Fake Empathy and Human-Robot Interaction (HRI): A Preliminary Study

Fake Empathy and Human-Robot Interaction (HRI): A Preliminary Study

Jordi Vallverdú (Autonomous University of Barcelona, Spain), Toyoaki Nishida (Kyoto University, Japan), Yoshisama Ohmoto (Kyoto University, Japan), Stuart Moran (University of Nottingham, UK) and Sarah Lázare (Autonomous University of Barcelona, Spain)
Copyright: © 2020 |Pages: 17
DOI: 10.4018/978-1-7998-1754-3.ch074

Abstract

Empathy is a basic emotion trigger for human beings, especially while regulating social relationships and behaviour. The main challenge of this paper is study whether people's empathic reactions towards robots change depending on previous information given to human about the robot before the interaction. The use of false data about robot skills creates different levels of what we call ‘fake empathy'. This study performs an experiment in WOZ environment in which different subjects (n=17) interacting with the same robot while they believe that the robot is a different robot, up to three versions. Each robot scenario provides a different ‘humanoid' description, and out hypothesis is that the more human-like looks the robot, the more empathically can be the human responses. Results were obtained from questionnaires and multi- angle video recordings. Positive results reinforce the strength of our hypothesis, although we recommend a new and bigger and then more robust experiment.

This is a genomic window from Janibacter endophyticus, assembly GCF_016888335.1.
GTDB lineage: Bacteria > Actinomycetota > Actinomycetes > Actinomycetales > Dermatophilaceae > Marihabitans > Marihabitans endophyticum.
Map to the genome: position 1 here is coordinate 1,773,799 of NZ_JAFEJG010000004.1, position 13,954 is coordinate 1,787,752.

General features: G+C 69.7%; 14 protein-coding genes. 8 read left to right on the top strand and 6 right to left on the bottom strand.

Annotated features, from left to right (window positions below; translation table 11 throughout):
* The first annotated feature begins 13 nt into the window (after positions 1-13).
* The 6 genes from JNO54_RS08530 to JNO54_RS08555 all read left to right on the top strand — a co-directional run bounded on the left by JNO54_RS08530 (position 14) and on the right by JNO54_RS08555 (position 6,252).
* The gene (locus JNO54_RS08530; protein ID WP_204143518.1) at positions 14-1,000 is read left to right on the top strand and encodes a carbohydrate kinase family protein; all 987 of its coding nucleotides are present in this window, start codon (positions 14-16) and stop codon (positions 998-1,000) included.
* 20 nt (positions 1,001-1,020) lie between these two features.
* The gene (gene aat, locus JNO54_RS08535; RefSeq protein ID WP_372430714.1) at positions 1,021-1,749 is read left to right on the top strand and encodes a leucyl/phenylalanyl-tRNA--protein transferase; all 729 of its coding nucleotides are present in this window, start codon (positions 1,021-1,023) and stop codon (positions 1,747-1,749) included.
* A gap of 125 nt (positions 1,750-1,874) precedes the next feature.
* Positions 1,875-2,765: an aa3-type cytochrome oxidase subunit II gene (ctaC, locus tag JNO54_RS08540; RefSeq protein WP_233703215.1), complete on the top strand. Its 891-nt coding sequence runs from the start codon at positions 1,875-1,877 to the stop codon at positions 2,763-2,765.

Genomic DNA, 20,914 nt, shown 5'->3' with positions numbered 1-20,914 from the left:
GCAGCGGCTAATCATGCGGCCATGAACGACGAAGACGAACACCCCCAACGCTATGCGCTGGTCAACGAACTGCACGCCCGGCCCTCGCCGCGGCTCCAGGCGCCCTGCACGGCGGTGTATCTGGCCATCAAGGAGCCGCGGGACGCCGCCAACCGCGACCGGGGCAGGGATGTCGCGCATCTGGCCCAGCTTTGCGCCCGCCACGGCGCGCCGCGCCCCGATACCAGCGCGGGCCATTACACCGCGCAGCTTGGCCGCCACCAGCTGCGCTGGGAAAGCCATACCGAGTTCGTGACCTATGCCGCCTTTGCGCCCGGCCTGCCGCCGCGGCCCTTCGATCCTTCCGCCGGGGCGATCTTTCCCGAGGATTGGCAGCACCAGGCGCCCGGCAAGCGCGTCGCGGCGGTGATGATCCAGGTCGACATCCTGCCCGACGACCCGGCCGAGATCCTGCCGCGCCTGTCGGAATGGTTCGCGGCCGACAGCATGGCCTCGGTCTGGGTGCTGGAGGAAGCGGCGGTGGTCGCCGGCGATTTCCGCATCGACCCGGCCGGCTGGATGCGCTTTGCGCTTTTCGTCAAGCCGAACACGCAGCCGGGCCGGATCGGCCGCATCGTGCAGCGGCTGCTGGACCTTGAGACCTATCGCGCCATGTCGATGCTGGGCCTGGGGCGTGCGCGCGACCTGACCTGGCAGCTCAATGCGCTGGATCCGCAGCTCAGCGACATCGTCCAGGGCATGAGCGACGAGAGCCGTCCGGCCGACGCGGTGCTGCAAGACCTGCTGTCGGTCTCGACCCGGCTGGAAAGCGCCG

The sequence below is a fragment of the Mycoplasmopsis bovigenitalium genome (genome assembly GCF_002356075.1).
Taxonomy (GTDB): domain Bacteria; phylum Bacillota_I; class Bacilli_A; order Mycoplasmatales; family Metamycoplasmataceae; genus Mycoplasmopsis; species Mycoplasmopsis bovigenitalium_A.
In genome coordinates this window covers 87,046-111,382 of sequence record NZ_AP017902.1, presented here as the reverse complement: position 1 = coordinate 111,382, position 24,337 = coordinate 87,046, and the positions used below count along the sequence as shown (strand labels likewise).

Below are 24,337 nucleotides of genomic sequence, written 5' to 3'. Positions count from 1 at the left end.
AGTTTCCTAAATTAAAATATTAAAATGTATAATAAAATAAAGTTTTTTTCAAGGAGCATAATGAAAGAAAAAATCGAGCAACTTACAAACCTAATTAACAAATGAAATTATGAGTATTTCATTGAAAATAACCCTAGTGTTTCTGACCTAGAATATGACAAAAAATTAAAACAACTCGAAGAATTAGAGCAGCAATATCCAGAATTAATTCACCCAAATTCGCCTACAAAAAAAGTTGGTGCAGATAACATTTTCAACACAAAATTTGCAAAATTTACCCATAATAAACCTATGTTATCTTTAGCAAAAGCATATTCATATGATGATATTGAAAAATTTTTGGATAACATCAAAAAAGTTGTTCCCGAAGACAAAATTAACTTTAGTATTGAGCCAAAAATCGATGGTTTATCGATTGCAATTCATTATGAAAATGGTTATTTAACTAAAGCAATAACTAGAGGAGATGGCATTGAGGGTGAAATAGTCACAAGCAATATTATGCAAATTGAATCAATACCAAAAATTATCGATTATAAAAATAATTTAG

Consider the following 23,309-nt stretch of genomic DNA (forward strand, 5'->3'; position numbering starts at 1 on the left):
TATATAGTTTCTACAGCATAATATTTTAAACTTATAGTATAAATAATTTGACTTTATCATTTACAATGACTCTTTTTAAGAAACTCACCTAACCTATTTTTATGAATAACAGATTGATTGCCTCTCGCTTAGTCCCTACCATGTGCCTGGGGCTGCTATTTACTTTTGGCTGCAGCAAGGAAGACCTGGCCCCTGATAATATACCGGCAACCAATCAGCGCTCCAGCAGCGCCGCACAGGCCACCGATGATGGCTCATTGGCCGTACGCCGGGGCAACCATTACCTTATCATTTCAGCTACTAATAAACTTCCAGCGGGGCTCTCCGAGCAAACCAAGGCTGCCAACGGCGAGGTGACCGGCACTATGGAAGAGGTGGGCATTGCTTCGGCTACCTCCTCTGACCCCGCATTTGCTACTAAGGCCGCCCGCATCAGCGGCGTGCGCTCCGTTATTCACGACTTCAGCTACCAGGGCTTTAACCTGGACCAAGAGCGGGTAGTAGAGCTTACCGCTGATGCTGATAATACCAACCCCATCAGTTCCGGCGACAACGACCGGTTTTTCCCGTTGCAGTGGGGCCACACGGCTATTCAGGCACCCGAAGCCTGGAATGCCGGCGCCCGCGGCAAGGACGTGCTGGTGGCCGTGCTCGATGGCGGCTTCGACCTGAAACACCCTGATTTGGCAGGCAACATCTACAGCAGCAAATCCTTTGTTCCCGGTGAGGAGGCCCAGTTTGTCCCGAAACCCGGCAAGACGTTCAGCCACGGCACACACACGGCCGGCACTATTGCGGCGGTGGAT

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Conceptual Framework

Our paper is mainly devoted to the possibility of managing human empathy towards robots, and, basically, it tries to answer to a very important question in Human-Robot Interaction Studies: how do humans develop expectations of robots? In order to find an answer, we will explore two different ideas into next subsections.

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